New Spectre flaws have been revealed by the former head of Intel's advanced thread team, Yuriy Bulygin. This is a man who knows what he's doing, so his opinions and findings are not to be treated as fly-by-night like some others. Through his new security agency, Eclypsium (a neat name, it must be said), Bulygin posts of a new application of speculative execution attacks which hinge on Spectre variant 1 (bounds check bypass), although it's believed that the same exploit would work with variant 2 (branch target injection), as well.
Ultimately, Bulygin's exploit leverages the bounds check bypass element of Spectre's variant 1 to circumvent the system management range register (SMRR) protection of the system management mode (SMM) memory. It's claimed that this attack allows an unprivileged user to read contents of memory, including memory which should be completely protected by the SMM.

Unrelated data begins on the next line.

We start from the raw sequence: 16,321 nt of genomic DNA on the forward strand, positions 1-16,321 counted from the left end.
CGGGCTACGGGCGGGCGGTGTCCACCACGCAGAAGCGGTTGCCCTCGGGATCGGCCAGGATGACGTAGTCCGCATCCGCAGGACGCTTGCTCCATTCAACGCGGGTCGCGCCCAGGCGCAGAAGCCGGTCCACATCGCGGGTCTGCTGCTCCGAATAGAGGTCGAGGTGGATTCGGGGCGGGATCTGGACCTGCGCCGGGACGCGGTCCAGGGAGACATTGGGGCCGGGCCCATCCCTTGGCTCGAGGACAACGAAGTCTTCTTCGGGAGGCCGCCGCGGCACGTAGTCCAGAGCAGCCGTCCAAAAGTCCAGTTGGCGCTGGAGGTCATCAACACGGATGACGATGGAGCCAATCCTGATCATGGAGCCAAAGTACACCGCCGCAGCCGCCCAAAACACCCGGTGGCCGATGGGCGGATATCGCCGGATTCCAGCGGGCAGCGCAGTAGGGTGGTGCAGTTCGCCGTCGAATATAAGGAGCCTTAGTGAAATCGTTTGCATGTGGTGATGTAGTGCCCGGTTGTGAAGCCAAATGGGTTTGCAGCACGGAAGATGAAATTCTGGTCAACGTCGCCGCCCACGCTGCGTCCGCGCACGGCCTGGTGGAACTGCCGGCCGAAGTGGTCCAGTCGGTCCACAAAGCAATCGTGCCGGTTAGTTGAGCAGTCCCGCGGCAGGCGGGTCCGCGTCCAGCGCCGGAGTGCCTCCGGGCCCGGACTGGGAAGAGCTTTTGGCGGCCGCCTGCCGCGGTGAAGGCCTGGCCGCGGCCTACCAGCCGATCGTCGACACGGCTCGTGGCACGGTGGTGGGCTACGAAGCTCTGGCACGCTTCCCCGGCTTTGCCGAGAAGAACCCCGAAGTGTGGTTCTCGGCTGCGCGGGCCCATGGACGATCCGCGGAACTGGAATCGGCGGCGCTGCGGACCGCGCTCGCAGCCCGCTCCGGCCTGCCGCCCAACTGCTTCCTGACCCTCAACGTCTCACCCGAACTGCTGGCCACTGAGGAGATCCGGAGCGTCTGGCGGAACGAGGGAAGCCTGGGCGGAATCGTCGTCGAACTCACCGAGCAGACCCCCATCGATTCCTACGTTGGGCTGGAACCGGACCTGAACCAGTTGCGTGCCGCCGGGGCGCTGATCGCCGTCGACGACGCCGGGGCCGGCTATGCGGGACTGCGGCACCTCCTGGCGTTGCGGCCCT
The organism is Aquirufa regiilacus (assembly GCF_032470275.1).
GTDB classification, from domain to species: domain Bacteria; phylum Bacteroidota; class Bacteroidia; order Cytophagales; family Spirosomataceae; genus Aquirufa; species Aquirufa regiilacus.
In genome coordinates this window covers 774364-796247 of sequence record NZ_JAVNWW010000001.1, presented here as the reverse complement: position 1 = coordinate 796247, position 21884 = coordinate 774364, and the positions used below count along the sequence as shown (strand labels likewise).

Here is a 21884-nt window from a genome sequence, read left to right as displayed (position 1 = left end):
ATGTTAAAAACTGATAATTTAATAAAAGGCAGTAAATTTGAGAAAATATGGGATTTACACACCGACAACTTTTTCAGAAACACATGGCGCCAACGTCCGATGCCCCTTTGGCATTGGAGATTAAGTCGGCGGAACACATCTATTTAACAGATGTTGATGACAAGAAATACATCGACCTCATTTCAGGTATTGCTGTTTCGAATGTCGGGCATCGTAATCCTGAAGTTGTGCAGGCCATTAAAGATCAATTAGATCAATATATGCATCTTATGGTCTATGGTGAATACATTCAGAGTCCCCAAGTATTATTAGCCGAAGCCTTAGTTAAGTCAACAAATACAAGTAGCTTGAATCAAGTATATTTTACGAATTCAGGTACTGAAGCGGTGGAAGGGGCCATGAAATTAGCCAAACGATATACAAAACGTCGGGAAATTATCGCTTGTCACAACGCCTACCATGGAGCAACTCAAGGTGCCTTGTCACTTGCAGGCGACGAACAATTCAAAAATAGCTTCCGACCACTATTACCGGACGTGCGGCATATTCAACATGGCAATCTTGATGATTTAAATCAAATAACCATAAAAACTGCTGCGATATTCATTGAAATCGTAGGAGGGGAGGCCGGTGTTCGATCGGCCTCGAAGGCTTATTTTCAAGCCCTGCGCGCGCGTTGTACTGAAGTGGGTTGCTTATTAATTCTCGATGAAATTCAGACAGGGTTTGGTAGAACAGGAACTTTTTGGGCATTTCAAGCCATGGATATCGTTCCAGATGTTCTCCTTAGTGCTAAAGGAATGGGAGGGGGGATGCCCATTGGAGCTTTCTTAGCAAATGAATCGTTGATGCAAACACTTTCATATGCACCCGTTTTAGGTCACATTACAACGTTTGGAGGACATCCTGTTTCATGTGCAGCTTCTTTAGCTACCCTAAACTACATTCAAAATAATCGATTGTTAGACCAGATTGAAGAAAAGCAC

With an attack, if an instruction causes out-of-bands access to memory, it'd still be speculatively executed by the CPU if it's affixed to the same predicted path behind the indirect conditional branch instruction. The CPU will try to correct this, but in effect bleed information to the CPU caches, allowing the attacker to glean some of what was being stored.
If there's an upside to these new attack vectors, it's that Intel claims that mitigating Spectre variant 1 in effect takes care of this added SMM exploit. The sad thing, of course, is that we're still not done hearing about Spectre, and all we can do is hope that future microprocessors are not going to suffer such a wide-reaching bug. AI could very-well help with this kind of thing, detecting issues long before a human does. We need that backup help sooner than later.